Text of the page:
Rita: Because of special needs child requires so much time daily, often the other children feel left out or ignored. We can serve the family by inviting the siblings for a play date or taking them on a special outing. It would be good if we could organize it so this happens with families that have children their age, and do it at least quarterly.

Jocelyn: I'm really glad you brought that point up because I have served in several counseling situations where the child who is healthy, unfortunately suffered, but it happened silently because they didn't have such pressing needs that they had to receive attention. So I'm really glad that you're bringing this to our attention.

Rita: I know we've talked about helping to clean before, but socially we can get our friends together and offer to clean their house as a ministry, perhaps even monthly, and have that social contact with more than one.

Jocelyn: I the love the ideas that you're bringing of just doing life together because I think sometimes we have this idea that everything has to be perfectly planned and has to be an event. Some of the most relational building times that I've had with other people have been when we're just doing something at home together. Janet has talked about that a lot too. Just like having college kids over and folding laundry.

Janet: Right.

Jocelyn: While you're talking to them like that's just life. It has to get done. You're building relationship building time into the stuff that has to get done anyways.

Rita: That’s true.

Jocelyn: So you've had a lot of really great ideas for ministering to parents. How can we think about ministering to the actual child themselves? Is it appropriate to serve that special needs child? What could that look like?

Rita: Well, special needs children have varying degrees of disability. So it will be different for each family. Those who have more severe disabilities still need us to be friends and talk to them directly, not shy away from them. Many people will see them and walk right by them, speaking only to their parents. We need to bend or squat down at their eye level and to speak to them. Even if they can't respond, they may or may not be able to communicate with us, but that should not stop us from communicating to, and with them.

Jocelyn: That's a lovely thought. I'm so glad you brought that up.

Janet: And it is so important because if they can't communicate, it's very tempting to just talk to the parents.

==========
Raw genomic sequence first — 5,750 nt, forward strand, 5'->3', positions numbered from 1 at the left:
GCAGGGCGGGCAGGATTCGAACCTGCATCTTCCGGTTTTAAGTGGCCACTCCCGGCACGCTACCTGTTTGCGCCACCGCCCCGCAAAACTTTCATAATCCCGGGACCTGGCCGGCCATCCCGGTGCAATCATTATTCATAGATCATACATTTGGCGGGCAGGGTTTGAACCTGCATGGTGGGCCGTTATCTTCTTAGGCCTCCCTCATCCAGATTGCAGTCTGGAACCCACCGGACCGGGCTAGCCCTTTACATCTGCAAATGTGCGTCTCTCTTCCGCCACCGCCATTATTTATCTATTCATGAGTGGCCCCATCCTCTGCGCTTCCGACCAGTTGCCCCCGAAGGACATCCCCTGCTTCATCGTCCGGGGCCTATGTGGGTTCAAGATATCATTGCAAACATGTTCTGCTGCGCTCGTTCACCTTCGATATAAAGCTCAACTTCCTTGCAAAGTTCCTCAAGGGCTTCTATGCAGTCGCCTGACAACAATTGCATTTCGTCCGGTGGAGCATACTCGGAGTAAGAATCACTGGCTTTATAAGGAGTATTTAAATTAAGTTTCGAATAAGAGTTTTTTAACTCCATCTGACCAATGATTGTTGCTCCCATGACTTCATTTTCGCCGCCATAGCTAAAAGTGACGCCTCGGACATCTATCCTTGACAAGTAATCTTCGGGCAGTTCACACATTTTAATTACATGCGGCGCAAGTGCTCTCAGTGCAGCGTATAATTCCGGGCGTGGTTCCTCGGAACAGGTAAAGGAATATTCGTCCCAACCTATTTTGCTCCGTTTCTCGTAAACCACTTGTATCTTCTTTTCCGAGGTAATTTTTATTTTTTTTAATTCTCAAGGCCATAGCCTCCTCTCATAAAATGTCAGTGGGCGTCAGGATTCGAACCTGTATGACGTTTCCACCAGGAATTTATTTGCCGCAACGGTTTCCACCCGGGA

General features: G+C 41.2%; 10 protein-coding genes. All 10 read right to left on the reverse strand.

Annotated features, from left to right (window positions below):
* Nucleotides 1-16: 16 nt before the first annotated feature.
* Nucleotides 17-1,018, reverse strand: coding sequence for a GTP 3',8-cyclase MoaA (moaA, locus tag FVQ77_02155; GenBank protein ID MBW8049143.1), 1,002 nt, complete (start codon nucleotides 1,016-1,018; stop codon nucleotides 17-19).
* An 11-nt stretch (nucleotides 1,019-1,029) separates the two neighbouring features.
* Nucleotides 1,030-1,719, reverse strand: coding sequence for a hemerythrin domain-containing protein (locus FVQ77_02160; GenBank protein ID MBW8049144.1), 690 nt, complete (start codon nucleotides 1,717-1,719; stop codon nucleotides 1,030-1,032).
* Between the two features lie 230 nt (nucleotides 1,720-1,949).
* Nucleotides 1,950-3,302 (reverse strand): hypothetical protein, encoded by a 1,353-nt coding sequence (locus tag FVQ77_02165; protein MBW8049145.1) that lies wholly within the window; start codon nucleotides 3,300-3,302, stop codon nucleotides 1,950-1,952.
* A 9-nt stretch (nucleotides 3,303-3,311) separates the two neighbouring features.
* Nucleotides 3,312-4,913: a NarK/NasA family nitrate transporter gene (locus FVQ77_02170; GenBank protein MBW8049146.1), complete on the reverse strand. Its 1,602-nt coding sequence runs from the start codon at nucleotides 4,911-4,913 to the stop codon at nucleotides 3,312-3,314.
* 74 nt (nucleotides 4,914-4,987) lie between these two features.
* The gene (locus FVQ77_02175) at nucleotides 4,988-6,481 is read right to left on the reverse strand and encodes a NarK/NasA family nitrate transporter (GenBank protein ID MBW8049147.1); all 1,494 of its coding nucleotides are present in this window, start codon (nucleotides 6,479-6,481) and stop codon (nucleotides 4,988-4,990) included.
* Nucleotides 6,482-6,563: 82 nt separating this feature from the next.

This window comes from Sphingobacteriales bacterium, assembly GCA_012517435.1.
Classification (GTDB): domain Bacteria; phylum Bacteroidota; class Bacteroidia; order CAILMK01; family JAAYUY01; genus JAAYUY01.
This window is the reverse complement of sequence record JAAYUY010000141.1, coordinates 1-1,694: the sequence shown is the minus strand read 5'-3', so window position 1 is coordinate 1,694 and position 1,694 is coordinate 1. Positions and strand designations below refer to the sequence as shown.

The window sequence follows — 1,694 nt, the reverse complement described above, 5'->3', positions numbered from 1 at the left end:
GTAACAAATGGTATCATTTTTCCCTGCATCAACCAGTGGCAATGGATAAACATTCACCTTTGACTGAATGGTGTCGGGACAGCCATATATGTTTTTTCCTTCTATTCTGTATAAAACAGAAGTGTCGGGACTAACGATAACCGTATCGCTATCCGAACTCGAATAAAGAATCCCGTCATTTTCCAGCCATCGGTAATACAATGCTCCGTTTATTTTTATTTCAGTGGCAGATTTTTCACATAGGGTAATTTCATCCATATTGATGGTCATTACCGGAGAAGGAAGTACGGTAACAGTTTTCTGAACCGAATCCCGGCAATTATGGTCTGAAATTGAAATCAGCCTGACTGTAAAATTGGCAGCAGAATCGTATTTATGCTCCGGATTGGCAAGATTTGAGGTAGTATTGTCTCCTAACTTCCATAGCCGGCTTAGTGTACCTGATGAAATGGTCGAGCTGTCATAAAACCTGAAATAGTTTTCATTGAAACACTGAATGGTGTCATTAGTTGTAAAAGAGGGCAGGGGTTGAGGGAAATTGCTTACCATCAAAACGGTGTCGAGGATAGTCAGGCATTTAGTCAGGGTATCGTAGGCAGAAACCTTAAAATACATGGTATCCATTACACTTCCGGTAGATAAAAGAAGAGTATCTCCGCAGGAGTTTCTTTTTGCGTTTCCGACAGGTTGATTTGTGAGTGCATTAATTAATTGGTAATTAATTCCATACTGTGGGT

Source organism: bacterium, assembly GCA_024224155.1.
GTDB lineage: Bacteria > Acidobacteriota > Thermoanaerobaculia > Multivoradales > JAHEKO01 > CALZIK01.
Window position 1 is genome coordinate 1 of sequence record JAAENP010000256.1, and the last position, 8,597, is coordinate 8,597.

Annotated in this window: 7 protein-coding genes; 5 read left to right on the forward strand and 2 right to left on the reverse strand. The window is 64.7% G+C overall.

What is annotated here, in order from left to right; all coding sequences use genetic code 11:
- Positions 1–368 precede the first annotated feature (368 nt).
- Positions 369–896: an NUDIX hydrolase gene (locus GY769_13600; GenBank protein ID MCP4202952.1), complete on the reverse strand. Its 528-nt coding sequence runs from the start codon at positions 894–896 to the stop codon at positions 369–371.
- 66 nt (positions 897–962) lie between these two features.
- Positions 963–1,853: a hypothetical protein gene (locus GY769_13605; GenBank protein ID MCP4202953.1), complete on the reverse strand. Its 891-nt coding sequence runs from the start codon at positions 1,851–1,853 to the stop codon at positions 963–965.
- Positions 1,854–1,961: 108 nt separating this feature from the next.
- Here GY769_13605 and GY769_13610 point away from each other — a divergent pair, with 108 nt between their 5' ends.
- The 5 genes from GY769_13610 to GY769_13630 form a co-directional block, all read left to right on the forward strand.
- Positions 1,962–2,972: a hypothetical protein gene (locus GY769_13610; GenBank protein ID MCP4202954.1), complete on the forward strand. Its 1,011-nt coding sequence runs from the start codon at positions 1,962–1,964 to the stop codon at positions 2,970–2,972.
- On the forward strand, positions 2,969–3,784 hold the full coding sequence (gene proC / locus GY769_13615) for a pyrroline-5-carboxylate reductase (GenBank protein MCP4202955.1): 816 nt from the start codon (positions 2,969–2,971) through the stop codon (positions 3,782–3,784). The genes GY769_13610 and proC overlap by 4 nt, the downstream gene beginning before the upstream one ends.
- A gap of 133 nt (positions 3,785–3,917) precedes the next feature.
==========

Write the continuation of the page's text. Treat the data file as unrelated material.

Jocelyn: Right, and just cut them out.

Janet: Right.

Jocelyn: That they even exist.

Janet: Right.

Rita: That’s right.

Jocelyn: They're a valuable person. I think that's a whole theology of special needs children that we haven't really talked about today is even someone who is scarred by a disease or is incapacitated by a physical disability, they're still made in the image of God. Our love for them mirrors that not their ability to function within our relationship with them. So we're honoring the image of God that was born in them, and the fact that God allowed their life to be something that we can celebrate and really enjoy being involved in.

Rita: That's true. You could also go on an outing with the child and their parent to have extended fellowship and learn about the needs of that child. Especially if you have a child about the same age. Teach them to go along and serve as well. All children need to learn to regard one another as more important than themselves and not to merely look out for their own interests, but also the interests of others. So it's a family opportunity to serve.

Jocelyn: That is a great reminder.

Rita: Then there are those children or teens that have more mild disabilities. They may be able to go out with you and your children with or without their parents. Bike riding, going to a park, going for ice cream are all fun activities, especially if it includes children their ages as well. Learning about the interests of the special needs child, and then incorporating an activity to include their special interests would be great. I knew a child that loved horses and another one that loved bears. Going to a zoo or a horse barn because of their interest would be so exciting for them. Another child loved her trampoline. So planning a play date at the nearest jumping place, such as get air trampoline or elite air would serve that child well. Again, just be around the family with the special needs child or children, and learn about the interests of the special needs children. Then plan a play date around them and what will make them happy, including your children, of course. Another area that breaks my heart is special needs children are very seldom if at all, invited to birthday parties.

Jocelyn: I never thought about that.

Janet: No, I hadn’t either.

Rita: That was one thing my children always looked forward to.

Jocelyn: Wow.

Rita: So I'm just asking that we would consider inviting them to your child's birthday party. Even if they can't participate in the activities, they just love being with the other children close to their own ages. Make opportunities during that time for the other children to communicate with them throughout that party time.

Jocelyn: Great idea.

Rita: As we serve these families and get to know them, we will be better able to discern their individual and personal needs. Not all of the things you will try will be successful.

Jocelyn: That's good to know ahead of time.

Janet: I know don't let that stop you.

Jocelyn: You're going to make mistakes.